The ad played on Gillette's famous slogan, "The Best A Man Can Get." It went on to show casually sexist men catcalling, stalking, and silencing women, an experience that I'm sure any woman can relate to. The men in the commercial responded with the age-old excuse of "boys will be boys" and dismissed these events. However, as the ad progresses other men begin to intervene on the women's behalf and basically saying that this crap ain't right, which it's not. The ad ends with a text saying "It's only by challenging ourselves to do more than we can get closer to our best."

Personally, I thought nothing of the ad. To me, all it was saying was "please don't be a dick to women. Women are people too." I found these positions to be pretty reasonable, and the advertisement left my mind completely...until the next morning. Remember how I thought the ad was reasonable? Yeah, not everyone else thought so.

Social media was inundated by those who hated the ad, and many were calling a boycott of Gillette in response to it. This, of course, started another one of those respectful, thoughtful and nuanced conversations that the internet is known for...I'm kidding.

It was a bloodbath with accusations of sexism and toxic masculinity and toxic femininity and Nazism and communism and so many other political buzzwords that even Fox News would've had an aneurysm.

As I read as many comments and tweets as I could (as much as I could stomach anyway), I found that the vast majority of negative responses boiled down to two basic complaints. The first of these is the accusation that the ad paints all men as rapists and woman-haters, demonizing an entire gender. However, if you actually watched the ad for more than thirty seconds, you would see that this is bullshit.

The ad doesn't paint all men as trash, just the ones that are acting like trash.

In fact, there are even men in the ad holding other men accountable for their actions. In my opinion, if you think that the ad is treating men like trash for no good reason, then you probably see yourself in those trash men, which probably means that you are, in fact, also trash.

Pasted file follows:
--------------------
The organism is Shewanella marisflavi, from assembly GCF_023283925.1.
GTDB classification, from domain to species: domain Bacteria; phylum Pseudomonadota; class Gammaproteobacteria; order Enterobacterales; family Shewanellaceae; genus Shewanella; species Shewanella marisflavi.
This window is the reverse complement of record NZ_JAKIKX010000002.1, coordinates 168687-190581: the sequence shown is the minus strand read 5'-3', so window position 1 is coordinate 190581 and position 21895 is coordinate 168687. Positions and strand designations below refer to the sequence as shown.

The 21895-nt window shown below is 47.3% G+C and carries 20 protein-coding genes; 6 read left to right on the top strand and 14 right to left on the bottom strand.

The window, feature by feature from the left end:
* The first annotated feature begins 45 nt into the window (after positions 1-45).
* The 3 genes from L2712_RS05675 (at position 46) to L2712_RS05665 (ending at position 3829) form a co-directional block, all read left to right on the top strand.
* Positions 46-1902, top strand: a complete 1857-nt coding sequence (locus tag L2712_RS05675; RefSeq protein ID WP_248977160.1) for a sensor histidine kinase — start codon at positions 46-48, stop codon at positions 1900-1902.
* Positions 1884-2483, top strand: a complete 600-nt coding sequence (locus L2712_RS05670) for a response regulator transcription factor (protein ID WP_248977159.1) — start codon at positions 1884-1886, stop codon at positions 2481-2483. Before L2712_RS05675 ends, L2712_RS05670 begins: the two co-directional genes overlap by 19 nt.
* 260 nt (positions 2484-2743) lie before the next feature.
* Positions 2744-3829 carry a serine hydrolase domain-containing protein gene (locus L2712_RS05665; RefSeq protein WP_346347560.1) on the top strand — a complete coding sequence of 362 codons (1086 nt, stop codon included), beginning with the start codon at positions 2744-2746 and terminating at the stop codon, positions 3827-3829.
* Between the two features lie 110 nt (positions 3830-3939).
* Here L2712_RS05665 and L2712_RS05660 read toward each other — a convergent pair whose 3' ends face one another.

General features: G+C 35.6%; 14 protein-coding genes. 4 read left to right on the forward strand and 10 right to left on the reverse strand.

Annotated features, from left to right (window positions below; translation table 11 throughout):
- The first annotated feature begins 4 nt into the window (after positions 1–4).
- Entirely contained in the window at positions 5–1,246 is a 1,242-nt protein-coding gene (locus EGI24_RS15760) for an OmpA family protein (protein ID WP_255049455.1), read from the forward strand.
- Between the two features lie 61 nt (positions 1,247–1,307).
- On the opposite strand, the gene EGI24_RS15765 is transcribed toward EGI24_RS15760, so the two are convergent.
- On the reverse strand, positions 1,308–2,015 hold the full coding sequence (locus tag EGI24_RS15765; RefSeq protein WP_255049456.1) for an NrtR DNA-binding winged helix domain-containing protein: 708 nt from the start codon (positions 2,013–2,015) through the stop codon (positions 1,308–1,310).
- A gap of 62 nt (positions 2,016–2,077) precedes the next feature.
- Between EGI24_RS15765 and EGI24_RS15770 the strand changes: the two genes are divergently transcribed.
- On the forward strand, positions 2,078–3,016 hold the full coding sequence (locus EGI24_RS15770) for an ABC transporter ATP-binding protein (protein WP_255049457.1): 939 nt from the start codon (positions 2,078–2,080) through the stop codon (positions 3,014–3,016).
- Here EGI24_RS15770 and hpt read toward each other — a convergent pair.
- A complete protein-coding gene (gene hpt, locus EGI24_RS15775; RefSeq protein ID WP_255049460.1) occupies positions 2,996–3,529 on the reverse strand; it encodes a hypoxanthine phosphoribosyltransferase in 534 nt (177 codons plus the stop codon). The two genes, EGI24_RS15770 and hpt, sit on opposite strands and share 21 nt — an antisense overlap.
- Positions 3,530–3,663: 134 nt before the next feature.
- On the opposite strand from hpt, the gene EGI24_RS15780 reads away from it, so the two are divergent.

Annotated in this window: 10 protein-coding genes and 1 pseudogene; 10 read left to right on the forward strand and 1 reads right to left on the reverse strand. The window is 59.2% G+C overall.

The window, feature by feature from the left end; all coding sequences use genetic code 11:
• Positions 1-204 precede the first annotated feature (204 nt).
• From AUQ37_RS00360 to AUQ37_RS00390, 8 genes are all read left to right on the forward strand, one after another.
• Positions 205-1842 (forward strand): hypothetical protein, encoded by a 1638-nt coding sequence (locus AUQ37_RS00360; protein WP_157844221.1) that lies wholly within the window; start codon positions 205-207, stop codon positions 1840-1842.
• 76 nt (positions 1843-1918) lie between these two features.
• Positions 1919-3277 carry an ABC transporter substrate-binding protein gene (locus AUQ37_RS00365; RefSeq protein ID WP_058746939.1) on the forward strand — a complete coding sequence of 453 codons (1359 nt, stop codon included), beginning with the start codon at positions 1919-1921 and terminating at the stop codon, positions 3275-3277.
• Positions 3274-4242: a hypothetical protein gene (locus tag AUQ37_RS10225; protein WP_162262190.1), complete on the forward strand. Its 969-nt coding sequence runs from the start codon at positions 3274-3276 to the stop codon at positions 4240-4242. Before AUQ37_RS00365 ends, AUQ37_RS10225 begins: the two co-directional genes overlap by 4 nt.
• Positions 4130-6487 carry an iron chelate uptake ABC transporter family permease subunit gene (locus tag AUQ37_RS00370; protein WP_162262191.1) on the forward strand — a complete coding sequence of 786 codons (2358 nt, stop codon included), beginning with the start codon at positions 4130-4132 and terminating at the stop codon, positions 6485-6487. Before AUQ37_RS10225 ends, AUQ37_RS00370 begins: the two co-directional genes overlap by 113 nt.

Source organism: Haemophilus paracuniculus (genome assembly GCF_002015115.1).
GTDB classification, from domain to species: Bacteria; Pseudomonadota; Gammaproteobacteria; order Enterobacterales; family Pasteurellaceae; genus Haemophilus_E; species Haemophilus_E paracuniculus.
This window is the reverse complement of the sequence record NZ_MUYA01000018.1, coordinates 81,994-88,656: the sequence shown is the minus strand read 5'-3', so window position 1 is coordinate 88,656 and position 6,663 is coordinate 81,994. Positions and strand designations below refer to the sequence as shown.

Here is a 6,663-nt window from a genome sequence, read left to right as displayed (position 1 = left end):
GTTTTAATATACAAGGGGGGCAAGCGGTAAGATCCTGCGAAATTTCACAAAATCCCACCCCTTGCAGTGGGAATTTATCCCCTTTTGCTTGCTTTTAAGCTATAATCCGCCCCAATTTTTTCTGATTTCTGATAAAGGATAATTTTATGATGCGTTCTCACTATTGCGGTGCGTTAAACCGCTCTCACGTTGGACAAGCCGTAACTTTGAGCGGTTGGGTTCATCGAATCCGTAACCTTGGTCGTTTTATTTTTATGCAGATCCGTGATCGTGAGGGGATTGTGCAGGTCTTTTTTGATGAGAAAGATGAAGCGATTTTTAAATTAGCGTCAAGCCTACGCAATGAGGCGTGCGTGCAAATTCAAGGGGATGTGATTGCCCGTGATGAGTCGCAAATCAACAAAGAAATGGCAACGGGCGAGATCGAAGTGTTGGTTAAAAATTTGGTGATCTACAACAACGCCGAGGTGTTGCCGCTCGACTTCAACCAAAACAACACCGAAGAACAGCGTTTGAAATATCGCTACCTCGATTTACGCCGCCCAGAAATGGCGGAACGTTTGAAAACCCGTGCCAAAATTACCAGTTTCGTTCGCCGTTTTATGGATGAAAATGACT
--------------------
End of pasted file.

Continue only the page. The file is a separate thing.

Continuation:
The other large complaint was that they saw it as liberal propaganda, with a lot of comments reading something along the lines of "keep politics out of my razors!" This of course, is only said when you disagree with the politics being pushed. If Gillette had run an ad with a more conservative angle, the same people bashing it now would have had no issue. Whenever someone says "I don't want politics in my [insert thing here]," they really mean "I don't want politics that I disagree with in my [insert thing here]." This goes for both sides of the political spectrum.

All in all, Gillette made a reasonable ad that promoted the idea that maybe we shouldn't treat women like objects that are meant to bring us pleasure. Unfortunately, Gillette underestimated the unholy amounts of sexism and right-wing hatred on the internet, which is only allowed to escape 4chan when something is about to utterly destroy the fabric of society....like a football player not standing for a song and other such world ending events. I find the ad pretty tame and harmless, but always remember that in the era of social media, the standards for outrage are extremely low, and only getting lower.